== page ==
Reading 1: Jude, the servant of Jesus Christ, and brother of James: to them that are beloved in God the Father, and preserved in Jesus Christ, and called. Mercy unto you, and peace, and charity be fulfilled.  Dearly beloved, taking all care to write unto you concerning your common salvation, I was under a necessity to write unto you: to beseech you to contend earnestly for the faith once delivered to the saints. For certain men are secretly entered in, (who were written of long ago unto this judgment,) ungodly men, turning the grace of our Lord God into riotousness, and denying the only sovereign Ruler, and our Lord Jesus Christ.

R. Behold, I send you as sheep in the midst of wolves, said the Lord:
* Be ye, therefore, wise as serpents and simple as doves.
V. Whilst you have the light, believe in the light, that you may be the children of light.
R. Be ye therefore wise as serpents and simple as doves.

Reading 2: I will therefore admonish you, though ye once knew all things, that Jesus, having saved the people out of the land of Egypt, did afterwards destroy them that believed not: And the angels who kept not their principality, but forsook their own habitation, he hath reserved under darkness in everlasting chains, unto the judgment of the great day. As Sodom and Gomorrha, and the neighbouring cities, in like manner, having given themselves to fornication, and going after other flesh, were made an example, suffering the punishment of eternal fire. In like manner these men also defile the flesh, and despise dominion, and blaspheme majesty.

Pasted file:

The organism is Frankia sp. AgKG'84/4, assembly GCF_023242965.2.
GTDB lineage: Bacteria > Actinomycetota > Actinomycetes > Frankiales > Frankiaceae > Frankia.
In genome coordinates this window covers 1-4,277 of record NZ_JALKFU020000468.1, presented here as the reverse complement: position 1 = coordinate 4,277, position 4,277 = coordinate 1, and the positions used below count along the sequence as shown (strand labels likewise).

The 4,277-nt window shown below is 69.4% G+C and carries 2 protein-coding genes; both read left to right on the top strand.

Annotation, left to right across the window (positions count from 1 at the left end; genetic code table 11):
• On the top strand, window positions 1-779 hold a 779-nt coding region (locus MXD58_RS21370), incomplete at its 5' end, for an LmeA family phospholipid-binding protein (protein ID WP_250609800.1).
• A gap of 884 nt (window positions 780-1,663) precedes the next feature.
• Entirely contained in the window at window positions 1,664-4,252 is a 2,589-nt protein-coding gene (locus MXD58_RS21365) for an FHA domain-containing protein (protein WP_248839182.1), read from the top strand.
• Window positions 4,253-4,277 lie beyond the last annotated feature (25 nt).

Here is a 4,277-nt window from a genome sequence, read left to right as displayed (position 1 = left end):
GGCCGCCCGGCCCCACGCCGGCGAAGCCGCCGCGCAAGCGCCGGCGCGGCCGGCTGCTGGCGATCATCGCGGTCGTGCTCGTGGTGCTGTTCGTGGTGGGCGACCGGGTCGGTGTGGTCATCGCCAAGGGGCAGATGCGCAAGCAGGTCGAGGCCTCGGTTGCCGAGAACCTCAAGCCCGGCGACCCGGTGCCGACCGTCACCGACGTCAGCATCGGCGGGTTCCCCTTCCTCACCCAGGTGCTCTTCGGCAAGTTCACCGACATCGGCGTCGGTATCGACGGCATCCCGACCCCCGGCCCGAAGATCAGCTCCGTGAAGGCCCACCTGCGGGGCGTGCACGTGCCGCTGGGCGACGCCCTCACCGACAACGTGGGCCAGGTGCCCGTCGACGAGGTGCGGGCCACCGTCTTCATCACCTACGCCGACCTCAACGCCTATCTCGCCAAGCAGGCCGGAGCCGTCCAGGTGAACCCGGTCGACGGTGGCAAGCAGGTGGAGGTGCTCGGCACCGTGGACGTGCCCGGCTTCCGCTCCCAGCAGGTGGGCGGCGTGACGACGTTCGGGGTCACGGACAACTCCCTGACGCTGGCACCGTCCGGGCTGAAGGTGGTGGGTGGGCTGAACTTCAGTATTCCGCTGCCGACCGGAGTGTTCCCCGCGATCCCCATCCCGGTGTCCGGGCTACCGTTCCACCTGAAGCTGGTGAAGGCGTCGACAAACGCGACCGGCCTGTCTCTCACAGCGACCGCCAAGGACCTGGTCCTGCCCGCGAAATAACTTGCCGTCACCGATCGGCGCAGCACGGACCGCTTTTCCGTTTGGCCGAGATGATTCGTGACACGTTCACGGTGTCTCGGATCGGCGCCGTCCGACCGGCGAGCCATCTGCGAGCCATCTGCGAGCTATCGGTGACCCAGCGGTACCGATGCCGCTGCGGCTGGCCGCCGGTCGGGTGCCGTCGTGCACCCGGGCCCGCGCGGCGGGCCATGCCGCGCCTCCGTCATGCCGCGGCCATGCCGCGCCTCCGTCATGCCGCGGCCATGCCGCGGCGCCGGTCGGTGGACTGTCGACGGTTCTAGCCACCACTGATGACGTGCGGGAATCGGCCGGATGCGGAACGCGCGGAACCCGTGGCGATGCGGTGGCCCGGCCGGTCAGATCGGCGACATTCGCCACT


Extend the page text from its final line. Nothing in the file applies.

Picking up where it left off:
R. Take up my yoke upon you, said the Lord, and learn of me, because I am meek, and humble of heart.
* For my yoke is sweet and my burden light.
V. And you shall find rest to your souls.
R. For my yoke is sweet and my burden light.